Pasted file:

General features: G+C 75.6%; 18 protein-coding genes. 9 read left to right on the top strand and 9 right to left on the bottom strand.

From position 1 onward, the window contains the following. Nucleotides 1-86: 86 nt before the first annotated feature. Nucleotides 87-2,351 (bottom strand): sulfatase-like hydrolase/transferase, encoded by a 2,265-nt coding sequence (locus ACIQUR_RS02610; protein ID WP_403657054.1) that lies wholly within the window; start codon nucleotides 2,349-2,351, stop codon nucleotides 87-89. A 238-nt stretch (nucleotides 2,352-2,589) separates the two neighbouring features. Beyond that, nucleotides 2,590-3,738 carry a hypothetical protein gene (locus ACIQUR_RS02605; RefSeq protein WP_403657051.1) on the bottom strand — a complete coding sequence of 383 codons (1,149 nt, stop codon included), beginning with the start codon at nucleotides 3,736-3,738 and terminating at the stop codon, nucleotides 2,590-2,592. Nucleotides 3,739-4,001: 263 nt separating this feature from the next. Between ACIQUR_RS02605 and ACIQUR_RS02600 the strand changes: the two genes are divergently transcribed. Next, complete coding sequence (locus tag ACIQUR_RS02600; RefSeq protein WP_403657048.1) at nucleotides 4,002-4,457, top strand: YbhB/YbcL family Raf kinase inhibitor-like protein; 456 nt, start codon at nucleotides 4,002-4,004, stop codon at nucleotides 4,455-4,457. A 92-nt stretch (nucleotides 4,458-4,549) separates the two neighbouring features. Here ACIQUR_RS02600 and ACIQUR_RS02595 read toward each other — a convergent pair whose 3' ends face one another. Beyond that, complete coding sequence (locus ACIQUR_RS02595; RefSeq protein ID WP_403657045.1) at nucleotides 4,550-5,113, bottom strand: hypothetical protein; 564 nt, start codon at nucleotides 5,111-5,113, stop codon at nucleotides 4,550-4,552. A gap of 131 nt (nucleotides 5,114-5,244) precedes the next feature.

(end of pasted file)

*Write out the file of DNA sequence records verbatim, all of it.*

General features: G+C 75.6%; 18 protein-coding genes. 9 read left to right on the top strand and 9 right to left on the bottom strand.

From position 1 onward, the window contains the following. Nucleotides 1-86: 86 nt before the first annotated feature. Nucleotides 87-2,351 (bottom strand): sulfatase-like hydrolase/transferase, encoded by a 2,265-nt coding sequence (locus ACIQUR_RS02610; protein ID WP_403657054.1) that lies wholly within the window; start codon nucleotides 2,349-2,351, stop codon nucleotides 87-89. A 238-nt stretch (nucleotides 2,352-2,589) separates the two neighbouring features. Beyond that, nucleotides 2,590-3,738 carry a hypothetical protein gene (locus ACIQUR_RS02605; RefSeq protein WP_403657051.1) on the bottom strand — a complete coding sequence of 383 codons (1,149 nt, stop codon included), beginning with the start codon at nucleotides 3,736-3,738 and terminating at the stop codon, nucleotides 2,590-2,592. Nucleotides 3,739-4,001: 263 nt separating this feature from the next. Between ACIQUR_RS02605 and ACIQUR_RS02600 the strand changes: the two genes are divergently transcribed. Next, complete coding sequence (locus tag ACIQUR_RS02600; RefSeq protein WP_403657048.1) at nucleotides 4,002-4,457, top strand: YbhB/YbcL family Raf kinase inhibitor-like protein; 456 nt, start codon at nucleotides 4,002-4,004, stop codon at nucleotides 4,455-4,457. A 92-nt stretch (nucleotides 4,458-4,549) separates the two neighbouring features. Here ACIQUR_RS02600 and ACIQUR_RS02595 read toward each other — a convergent pair whose 3' ends face one another. Beyond that, complete coding sequence (locus ACIQUR_RS02595; RefSeq protein ID WP_403657045.1) at nucleotides 4,550-5,113, bottom strand: hypothetical protein; 564 nt, start codon at nucleotides 5,111-5,113, stop codon at nucleotides 4,550-4,552. A gap of 131 nt (nucleotides 5,114-5,244) precedes the next feature.